SNothing perks up a lazy Wednesday afternoon like a little mortification of the flesh, a bout of flagellation using bundles of tree branches, administered by a guy named Alex from Belarus. That is, if you’re into that sort of thing.
I know what you’re thinking: Oh, no, not another kinky, only-in-San Francisco “activity” undertaken by consenting adults and best left unreported in a family newspaper.
But it’s not like that at all. Really.
Sure, I’m lying, naked and prone and sweating profusely, in a 185-degree Russian sauna, while Alex wails on my bloated carcass with oak twigs like Charlie Watts pounding out a back beat. (Check that: I am wearing something, a jaunty felt “banya” hat shaped somewhat like a Shriner’s fez, sans tassel.) Sure, I’ll be following up this Dantean circle of hell by taking a plunge into a vat of icy water, 45 degrees and dropping. Sure, I’m also being soaked to the tune of $60 for the privilege.
Sign Up and Save
Get six months of free digital access to The Sacramento Bee
But this ritual is entirely for my health – strictly diagnostic, folks, akin to a 50,000-mile car tuneup – not something partaken for lascivious gratification. So get your mind out of the gutter, will you?
The procedure is called venik platza, a staple of Russian and East Slavic saunas (“banyas”) since about A.D. 900, and its health benefits have been touted by everyone from Ivan the Terrible to Vladimir Putin. Google it, people; this form of therapy is on the up-and-up.
Until 2012, San Francisco had been sadly banya-less, unconscionable for a city that prides itself on diversity – not to mention whipping people for fun and profit. But a Russian expat, Mikhail Brodsky, president and rector of Oakland’s Lincoln University, finally ended the banya drought by opening Archimedes Banya in India Basin, making a bit of a splash in a milieu that embraces trendiness like a wool sock attracts static cling.
Initially, I shied from the banya, just as I have Westernized “spas,” since sitting around naked and sweating in front of people is not exactly my idea of relaxation. But several friends, long-distance runners, have touted the effectiveness of the banya’s venik platza therapy, saying their trail-weary legs felt revitalized after a session or two of being pounded by a bundle of oak, or birch, or eucalyptus – your choice. Their proselytizing reminded me of an old joke. Question: “Why do you hit yourself over the head with a hammer?” Answer: “Because it feels so good when I stop.”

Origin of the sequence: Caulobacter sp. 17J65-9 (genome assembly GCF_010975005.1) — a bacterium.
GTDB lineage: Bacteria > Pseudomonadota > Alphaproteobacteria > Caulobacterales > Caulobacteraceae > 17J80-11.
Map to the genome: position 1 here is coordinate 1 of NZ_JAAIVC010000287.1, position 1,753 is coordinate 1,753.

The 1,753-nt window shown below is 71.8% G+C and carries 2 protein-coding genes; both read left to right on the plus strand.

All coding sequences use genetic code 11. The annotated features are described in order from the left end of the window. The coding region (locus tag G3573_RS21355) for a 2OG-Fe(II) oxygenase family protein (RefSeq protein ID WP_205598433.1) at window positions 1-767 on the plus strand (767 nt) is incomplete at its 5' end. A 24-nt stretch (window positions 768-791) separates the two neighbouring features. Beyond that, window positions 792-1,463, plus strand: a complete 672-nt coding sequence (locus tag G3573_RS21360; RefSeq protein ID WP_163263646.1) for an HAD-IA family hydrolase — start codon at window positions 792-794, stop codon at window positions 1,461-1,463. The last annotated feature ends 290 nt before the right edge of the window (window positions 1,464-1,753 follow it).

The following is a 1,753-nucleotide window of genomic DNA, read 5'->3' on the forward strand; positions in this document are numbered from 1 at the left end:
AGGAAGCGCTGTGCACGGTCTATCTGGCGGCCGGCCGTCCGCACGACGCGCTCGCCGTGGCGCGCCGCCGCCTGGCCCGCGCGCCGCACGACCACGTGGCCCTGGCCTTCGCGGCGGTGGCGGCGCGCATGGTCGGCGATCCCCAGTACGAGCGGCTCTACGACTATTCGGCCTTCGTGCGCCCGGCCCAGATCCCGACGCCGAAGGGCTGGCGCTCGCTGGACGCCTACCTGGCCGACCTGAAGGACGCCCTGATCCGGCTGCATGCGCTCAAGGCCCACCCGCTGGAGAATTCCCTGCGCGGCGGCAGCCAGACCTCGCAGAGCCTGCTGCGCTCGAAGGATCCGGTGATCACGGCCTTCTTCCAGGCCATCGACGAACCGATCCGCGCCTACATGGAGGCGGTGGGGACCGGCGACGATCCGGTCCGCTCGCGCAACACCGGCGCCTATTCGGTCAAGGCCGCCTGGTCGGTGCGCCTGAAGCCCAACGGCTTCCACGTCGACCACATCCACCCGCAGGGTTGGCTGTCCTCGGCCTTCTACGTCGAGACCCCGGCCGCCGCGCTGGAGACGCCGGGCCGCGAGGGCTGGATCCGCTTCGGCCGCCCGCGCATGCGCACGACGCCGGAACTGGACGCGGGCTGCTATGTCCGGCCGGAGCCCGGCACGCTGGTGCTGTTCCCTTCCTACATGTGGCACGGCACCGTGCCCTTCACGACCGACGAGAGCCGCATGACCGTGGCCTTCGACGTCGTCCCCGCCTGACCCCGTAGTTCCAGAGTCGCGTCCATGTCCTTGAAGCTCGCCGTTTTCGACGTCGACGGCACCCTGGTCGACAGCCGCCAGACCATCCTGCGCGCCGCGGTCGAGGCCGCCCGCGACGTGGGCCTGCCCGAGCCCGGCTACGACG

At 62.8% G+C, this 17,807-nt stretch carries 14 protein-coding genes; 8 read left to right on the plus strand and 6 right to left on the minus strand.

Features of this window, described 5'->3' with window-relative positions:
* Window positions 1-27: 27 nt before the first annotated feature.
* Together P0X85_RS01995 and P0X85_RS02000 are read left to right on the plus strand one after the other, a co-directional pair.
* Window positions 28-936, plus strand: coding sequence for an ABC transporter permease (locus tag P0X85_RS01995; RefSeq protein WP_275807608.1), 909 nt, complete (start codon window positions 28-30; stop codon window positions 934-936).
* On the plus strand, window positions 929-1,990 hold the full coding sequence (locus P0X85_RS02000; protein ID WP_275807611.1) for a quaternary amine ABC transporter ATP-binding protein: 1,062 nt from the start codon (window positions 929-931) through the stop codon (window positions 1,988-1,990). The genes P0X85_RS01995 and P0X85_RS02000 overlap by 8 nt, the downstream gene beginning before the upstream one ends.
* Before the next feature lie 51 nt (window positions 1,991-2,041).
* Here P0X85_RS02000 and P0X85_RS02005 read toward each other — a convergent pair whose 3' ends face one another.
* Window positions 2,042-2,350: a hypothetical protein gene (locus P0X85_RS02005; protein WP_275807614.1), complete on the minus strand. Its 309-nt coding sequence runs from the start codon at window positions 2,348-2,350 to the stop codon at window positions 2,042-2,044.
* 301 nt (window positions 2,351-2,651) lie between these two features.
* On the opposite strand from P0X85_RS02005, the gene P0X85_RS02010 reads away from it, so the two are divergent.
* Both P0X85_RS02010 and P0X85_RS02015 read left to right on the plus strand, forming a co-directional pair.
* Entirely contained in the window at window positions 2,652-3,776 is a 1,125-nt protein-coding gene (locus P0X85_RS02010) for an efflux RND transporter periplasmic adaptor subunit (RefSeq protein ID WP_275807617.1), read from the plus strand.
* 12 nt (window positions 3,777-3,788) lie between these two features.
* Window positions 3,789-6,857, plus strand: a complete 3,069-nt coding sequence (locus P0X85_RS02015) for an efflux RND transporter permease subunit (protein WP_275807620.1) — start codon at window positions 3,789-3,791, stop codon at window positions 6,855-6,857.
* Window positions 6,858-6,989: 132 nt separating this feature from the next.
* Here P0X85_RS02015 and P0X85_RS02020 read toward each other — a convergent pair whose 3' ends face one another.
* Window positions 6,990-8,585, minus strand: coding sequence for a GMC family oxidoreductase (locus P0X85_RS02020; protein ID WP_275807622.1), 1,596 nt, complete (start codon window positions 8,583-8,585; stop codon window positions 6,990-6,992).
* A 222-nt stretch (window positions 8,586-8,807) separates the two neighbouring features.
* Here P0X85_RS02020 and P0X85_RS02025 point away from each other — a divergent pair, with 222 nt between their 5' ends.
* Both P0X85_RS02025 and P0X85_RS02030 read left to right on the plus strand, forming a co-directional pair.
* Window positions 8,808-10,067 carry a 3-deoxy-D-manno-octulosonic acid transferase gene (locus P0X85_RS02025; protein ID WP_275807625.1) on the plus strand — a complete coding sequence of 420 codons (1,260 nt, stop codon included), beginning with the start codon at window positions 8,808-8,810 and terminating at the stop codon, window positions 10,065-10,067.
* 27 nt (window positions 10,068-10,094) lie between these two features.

Now, runners often are attracted to quirky, quackish things (remember that whole Vibram Five Fingers craze?), but this sounded just strange enough that I had to bury my preconceptions and branch out, as it were.
So, there I sat on a bench outside the sauna at the appointed hour, wearing just a teary-cloth robe, waiting patiently to get beaten.
In came Alex, cradling two bunches of branches in the crook of his right arm. He was not at all the burly, hirsuite “Borat” type character I envisioned. Tall and wiry, with sympathetic brown eyes, he went to a basin and turned on steaming water into a tub, then immersed both venik bundles.
He then turned and gave me a quick appraisal.
“You sure you want to do platza?” he asked with a heavy Slavic accent.
Three times he asked me that. Three times, I swallowed hard and said, “yup.” Once assured I was game, he said the venik needed to “steep” in the water for 20 minutes, “like tea for your whole body,” and that I should do several intervals in the sauna room “for as long as you can stand it” to acclimate myself to the heat, since the treatment would last 15 steamy minutes.
Stupid me, I hustled over to the Finnish dry steam sauna, set at 220 degrees. The longest I could last in there was four minutes, sweat cascading off my body and my lungs feeling singed, before I exited and gulped water. I had no idea how I’d last 15 minutes of Alex’s lashing and thrashing. It turned out, I was acclimating in the wrong sauna. I needed to be in the Russian suana, a comparatively mild 185 degrees.